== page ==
Friday, 28 May 2010

E-learning is not the point here!

Nigeria has decided to adopt e-learning across the public school system and to include the curriculum. This happened in the weeks of the World Bank debate: "Most Investments in Educational Technology are Wasted". Hopefully Nigeria will take lessons learned elsewhere at heart. First and for all it has to prepare the infrastructure and invest in capacity building before expecting teachers to achieve curriculum goals digitally - according to reader comments. 

From: Ngozi Sams, April 20, 2010 02:53AM
Nigeria chooses digital education
Some reader comments:

"First we need electricity"
Posted by KissTeeth on Apr 20 2010:
E-learning (LOL). First we need electricity then broadband and computer industries then computer literate teachers and finally e-learning. In Nigeria, we always want to run before we even learn to crawl. And please I don't want some posters giving me a list of “text-book advantages” of e-learning -- as so often happens with crammers at school. That is not the point here.

"How many of these teachers can even teach?"

Posted by Seasonal on Apr 20 2010
This should be a future oriented project. We do not even have stable electricity. Standards of learning in schools have fallen so low -and we think e-learning will make people smarter? Please... How many of these teachers can even use computers, also how many of these teachers can even teach? I remember when I was in secondary school, one or two of my English teachers couldn't even speak English well - imagine! Abegi. Although it's a good idea, it's not what Nigeria needs at the moment.
 High-school classrooms like many South of the Sahara - click on image to enlarge

These readers comments are fully understandable and lead to only one conclusion: Nigeria has to start preparing for the introduction of computer technology in education now now now. Considering the state of public schools in Nigeria, this has to be done with a long term vision. In a systematic step by step approach the critical barriers have to be solved first. Only relative small budgets are available for this - not the trillions of dollars as any OECD country of Nigeria's size spends on IT.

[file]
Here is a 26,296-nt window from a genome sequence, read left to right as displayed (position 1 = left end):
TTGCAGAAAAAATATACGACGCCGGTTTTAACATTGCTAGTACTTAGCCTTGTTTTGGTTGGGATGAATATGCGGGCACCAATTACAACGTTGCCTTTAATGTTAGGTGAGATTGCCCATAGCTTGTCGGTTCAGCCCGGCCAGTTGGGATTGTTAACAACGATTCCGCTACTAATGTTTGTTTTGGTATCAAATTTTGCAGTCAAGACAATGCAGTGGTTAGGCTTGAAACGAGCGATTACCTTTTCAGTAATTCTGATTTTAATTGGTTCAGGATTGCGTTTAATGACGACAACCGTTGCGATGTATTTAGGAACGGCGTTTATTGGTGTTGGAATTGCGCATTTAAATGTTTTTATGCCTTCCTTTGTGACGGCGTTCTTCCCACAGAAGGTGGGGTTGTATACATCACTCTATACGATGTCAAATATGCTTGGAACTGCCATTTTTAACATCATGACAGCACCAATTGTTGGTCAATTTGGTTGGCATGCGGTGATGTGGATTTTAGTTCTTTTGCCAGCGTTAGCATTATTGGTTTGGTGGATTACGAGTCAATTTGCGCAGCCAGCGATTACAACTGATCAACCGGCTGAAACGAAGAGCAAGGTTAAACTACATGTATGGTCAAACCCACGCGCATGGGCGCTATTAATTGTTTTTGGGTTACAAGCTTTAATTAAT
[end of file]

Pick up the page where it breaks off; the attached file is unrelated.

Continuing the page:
Fortunately the Delhi debate produces clear advices. With proactive attention Nigeria might be able to avoid the wrong policies which elsewhere have led to wastage or failure.

Read the full article in Next and more comments here

To close the digital divide systematically
see:  ICT-IT harmonised
see:  Beyond chalk and talk
In the mean time:

Teachers in developing economies need in their classrooms robust and reliable tools.
The Nationwide Visualisation Project introduces on highschools simple to use teaching aids.
How to learn about ways to struggle for independence?  
Below one of the 2500 visuals: "Put on - take off".

Step up question:  "When did most African nations become independant?"


To modernise teaching today, see:  Nationwide Visualisation Project

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